Uploaded by Rucelyn Campita

Diabetes

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CARE FOR

THE

CLIENT

WITH

(CLINICAL MANIFESTATION,

ASSESSMENT & DIAGNOSTIC FINDINGS,

OVERALL MANAGEMENT OF DIABETES

AND NURSING MANAGEMENT)

CLINICAL MANIFESTATION

Classic clinical manifestations of all types of diabetes include the “three Ps”:

Polyuria

Polydypsia

Polyphagia

Other symptoms include:

Fatigue and weakness

Dry skin

Sudden vision changes

Tingling or numbness in hands or feet

Skin lesions or wounds that are slow to heal and recurrent infections.

Type 1 diabetes may be associated with sudden weight loss or nausea, vomiting, abdominal pains if DKA has developed.

ASSESSMENT AND DIAGNOSTIC

FINDINGS

CRITERIA FOR THE DIAGNOSIS OF DIABETES

American Diabetes Association (ADA, 2004)-Diagnostic criteria for Diabetes Mellitus

1. Symptoms of diabetes plus casual plasma glucose concentration equal to or greater than 200 mg/dL (11.1 mmol/L). Casual is defines as any time of day without regard to time since last meal. The classic symptoms of diabetes include polyuria, polydypsia, polyphagia and unexplained weight loss.

or

2. Fasting Plasma Glucose (FPG) or Fasting Blood Sugar (FBS) greater than or equal to 126 mg/dL (7.0 mmol/L). Fasting is defined as no caloric intake for atleast 8 hours.

or

3. Two-hour postload glucose equal to or greater than 200 mg/dL (11.1 mmol/dL) during an oral glucose tolerance test. The test should be performed as described by the World Health

Organization, using a glucose load containing the equivalent of 75 g anhydrous glucose dissolved in water.

4. In the absence of unequivocal hyperglycemia with acute metabolic decompensation, these criteria should be confirmed by repeat testing on a different day. The third measure is not recommended for routine clinical use.

ABNORMAL LABORATORY VALUE FOR

GLUCOSE

Fasting Plasma Glucose (FPG) or Fasting

Blood Sugar(FBS)

126 mg/dL (7.0 mmol/L) above

Random Plasma Glucose (RPG) or Random

Blood Sugar (RBS)

200 mg/dL (1.1 mmol/L) above

NORMAL LABORATORY VALUE FOR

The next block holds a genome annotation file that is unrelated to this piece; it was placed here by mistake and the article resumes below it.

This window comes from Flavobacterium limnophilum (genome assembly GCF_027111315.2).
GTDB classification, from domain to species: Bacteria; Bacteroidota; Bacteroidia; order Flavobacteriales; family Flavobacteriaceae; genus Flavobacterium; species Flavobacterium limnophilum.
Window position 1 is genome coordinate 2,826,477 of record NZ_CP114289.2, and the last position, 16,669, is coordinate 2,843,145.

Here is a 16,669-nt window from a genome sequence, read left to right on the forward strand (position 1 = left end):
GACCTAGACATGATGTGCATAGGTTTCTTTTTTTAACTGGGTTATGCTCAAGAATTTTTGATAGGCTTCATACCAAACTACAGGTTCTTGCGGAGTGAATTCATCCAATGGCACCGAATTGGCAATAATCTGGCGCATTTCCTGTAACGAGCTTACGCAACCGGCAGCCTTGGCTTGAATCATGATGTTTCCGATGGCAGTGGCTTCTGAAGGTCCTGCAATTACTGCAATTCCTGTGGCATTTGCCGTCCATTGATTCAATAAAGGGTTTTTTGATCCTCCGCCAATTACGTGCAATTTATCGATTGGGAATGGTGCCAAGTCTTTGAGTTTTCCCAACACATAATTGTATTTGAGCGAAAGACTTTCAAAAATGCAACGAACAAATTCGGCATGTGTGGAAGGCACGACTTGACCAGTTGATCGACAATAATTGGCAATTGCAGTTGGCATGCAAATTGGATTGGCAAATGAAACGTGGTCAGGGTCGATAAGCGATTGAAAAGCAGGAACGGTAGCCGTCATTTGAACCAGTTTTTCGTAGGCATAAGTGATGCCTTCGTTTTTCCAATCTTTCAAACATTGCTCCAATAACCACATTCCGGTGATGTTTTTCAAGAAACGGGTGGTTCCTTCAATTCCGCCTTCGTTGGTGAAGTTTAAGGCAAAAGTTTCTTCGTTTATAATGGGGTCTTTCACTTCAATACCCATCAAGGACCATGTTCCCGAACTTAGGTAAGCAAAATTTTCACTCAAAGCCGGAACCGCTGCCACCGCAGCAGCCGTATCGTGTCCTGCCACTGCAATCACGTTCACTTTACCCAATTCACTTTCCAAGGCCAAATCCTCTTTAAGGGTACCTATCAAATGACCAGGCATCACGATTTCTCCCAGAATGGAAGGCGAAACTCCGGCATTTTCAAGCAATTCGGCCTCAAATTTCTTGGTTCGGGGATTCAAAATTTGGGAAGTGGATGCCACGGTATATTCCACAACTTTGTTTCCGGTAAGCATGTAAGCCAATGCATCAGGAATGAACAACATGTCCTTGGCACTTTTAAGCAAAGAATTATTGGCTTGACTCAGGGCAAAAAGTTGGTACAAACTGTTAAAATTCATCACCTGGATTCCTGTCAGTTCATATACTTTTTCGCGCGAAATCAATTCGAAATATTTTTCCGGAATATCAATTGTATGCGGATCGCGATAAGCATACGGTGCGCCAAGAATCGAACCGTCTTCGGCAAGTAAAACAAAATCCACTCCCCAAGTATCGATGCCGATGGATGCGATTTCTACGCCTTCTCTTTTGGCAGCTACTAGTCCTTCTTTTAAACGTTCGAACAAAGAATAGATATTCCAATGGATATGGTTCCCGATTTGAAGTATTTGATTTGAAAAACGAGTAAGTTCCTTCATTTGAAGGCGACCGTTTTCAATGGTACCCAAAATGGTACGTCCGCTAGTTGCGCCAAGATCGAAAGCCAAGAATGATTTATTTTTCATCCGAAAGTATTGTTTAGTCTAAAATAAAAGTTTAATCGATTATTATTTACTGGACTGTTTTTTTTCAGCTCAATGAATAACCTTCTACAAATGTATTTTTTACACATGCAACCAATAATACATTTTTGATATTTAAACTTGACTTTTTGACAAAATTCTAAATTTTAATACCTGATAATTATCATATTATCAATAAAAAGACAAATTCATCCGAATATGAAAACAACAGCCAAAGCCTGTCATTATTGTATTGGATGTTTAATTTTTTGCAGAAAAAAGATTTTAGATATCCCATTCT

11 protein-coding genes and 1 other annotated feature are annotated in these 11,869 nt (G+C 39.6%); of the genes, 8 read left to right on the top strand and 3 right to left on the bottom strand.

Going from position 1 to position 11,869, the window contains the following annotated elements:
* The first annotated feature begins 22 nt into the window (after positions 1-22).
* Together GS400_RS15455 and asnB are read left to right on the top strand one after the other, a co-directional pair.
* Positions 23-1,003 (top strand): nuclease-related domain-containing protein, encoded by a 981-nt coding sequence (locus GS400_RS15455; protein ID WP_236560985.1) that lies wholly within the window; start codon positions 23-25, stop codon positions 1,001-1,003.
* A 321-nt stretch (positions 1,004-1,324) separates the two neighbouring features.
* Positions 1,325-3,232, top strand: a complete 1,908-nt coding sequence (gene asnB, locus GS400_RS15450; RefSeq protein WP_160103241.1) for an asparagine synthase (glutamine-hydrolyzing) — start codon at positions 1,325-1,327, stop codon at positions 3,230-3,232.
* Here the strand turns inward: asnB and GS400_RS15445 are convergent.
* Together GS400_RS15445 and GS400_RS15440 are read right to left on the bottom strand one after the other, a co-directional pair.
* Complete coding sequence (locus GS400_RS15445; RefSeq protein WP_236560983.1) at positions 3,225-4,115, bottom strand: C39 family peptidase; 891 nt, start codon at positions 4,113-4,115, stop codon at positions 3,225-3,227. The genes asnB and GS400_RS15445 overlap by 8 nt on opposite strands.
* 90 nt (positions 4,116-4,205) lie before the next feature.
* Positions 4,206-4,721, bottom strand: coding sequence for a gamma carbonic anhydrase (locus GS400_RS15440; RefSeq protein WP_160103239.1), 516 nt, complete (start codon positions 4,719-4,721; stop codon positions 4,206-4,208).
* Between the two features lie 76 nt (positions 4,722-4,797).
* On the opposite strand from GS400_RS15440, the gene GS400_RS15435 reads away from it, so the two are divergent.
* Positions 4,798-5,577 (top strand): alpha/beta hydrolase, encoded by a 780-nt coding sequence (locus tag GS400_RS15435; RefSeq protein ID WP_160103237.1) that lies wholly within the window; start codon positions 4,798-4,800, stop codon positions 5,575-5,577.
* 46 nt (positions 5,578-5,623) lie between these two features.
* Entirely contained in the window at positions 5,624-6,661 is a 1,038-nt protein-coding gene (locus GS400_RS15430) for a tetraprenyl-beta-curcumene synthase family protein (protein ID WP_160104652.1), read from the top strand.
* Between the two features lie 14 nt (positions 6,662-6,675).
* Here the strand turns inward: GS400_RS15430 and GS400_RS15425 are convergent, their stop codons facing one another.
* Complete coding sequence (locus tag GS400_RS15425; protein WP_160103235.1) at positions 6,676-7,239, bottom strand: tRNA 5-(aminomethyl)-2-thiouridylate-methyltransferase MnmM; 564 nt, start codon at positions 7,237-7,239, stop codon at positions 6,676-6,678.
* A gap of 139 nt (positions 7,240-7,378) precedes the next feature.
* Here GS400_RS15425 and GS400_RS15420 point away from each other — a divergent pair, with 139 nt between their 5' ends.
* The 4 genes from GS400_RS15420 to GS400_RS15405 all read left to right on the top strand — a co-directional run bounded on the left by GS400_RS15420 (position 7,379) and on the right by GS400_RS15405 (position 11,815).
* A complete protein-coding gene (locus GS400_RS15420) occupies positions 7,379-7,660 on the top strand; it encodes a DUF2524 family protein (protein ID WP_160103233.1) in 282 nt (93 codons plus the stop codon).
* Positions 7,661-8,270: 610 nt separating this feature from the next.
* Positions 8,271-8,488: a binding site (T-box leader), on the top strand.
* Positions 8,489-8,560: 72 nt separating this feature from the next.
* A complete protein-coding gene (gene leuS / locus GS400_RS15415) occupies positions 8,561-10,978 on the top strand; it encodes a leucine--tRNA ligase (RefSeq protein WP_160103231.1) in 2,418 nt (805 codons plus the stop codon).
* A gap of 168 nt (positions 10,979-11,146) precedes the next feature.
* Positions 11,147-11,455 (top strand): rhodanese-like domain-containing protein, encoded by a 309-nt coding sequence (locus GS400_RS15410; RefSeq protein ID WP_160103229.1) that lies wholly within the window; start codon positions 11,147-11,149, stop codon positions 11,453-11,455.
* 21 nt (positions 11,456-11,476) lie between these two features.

GLUCOSE

Glucose, Fasting: 70-110 mg/Dl

Glucose, monitoring: 60-110 mg/dL

Glucose, 2-hr postprandial: < 140 mg/dL

OVERALL MANAGEMENT OF DIABETES

Five components in Diabetes management:

1. Nutritional therapy

2. Exercise

3. Monitoring

4. Pharmacologic therapy

5. Education

1.) Nutritional Therapy

o o

 o o

 o

Meal Planning and Related Teaching

Caloric requirements

Caloric distribution

Carbohydrates

Fats fiber

Other Dietary Concerns

Alcohol consumption

Sweeteners

Misleading Food Labels

2. ) Exercise

General Precautions for Exercise in

People With Diabetes

Use proper footwear and, if appropriate, other protective equipment.

Avoid exercise in extreme heat or cold.

Inspect feet daily after exercise.

Avoid exercise during periods of poor metabolic control.

3.) Monitoring

Self-Monitoring of Blood Glucose

Continuous Glucose Monitoring

System

Glycated Hemoglobin

Urine Glucose Testing

Testing for Ketones

4.) Pharmacologic Therapy

Insulin Therapy and Insulin

Preparations

Insulin Regimens

Two general approaches to insulin therapy:

- Conventional Regimen

- Intensive Regimens

Insulin Regimens

Two general approaches to insulin therapy:

- Conventional Regimen

- Intensive Regimens

Complications of Insulin Therapy

- Local Allergic Reactions

- Systemic Allergic Reactions

- Insulin Lipodystrophy

- Resistance to Injected Insulin

- Morning Hyperglycemia

Alternative Methods of Insulin Delivery

- Insulin Pens

- Jet Injectors

- Insulin Pumps

- Implantable and Inhalant Insulin

Delivery

- Transplantation of Pancreatic Cells

Oral Anti-diabetic Agents

Sulfonylureas

Non-sulfonylureas

Biguanides

Alpha-glucosidase inhibitors

Thiazolidinediones

Other pharmacologic therapy

Pramlintide (Symlin)

Exanatide (Byetta)

5.) NURSING MANAGEMENT

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Patient Education

Developing a Diabetic Teaching Plan

Organizing Information

Assessing Readiness to Learn

Determining Teaching Methods

Implementing the Plan

Teaching Experienced Patients

Teaching Patients to Self-Administer

Insulin

- Storing Insulin

- Selecting Syringes

- Preparing the Injection: Mixing Insulins

- Withdrawing Insulin

- Selecting and Rotating the Injection Site

- Preparing the Skin

- Inserting the Needle

- Disposing of Syringes and Needles

Promoting Home and Community-Based

Care

- Teaching Patients Self-Care.

- Continuing Care

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